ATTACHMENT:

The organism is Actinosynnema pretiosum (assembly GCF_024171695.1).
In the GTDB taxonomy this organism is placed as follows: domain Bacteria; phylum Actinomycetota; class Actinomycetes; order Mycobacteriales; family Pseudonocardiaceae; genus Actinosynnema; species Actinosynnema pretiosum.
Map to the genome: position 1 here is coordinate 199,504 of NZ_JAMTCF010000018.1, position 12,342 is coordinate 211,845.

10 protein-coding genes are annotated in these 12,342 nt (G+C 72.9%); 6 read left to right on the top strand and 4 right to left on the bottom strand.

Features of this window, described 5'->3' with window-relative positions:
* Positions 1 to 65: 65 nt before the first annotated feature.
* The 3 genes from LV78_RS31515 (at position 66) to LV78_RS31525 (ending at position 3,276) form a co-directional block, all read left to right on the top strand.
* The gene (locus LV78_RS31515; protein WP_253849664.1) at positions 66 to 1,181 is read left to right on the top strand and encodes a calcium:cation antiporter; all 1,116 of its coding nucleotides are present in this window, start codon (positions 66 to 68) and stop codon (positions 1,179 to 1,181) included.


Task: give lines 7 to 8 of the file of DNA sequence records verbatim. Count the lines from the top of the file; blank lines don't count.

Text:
* The 3 genes from LV78_RS31515 (at position 66) to LV78_RS31525 (ending at position 3,276) form a co-directional block, all read left to right on the top strand.
* The gene (locus LV78_RS31515; protein WP_253849664.1) at positions 66 to 1,181 is read left to right on the top strand and encodes a calcium:cation antiporter; all 1,116 of its coding nucleotides are present in this window, start codon (positions 66 to 68) and stop codon (positions 1,179 to 1,181) included.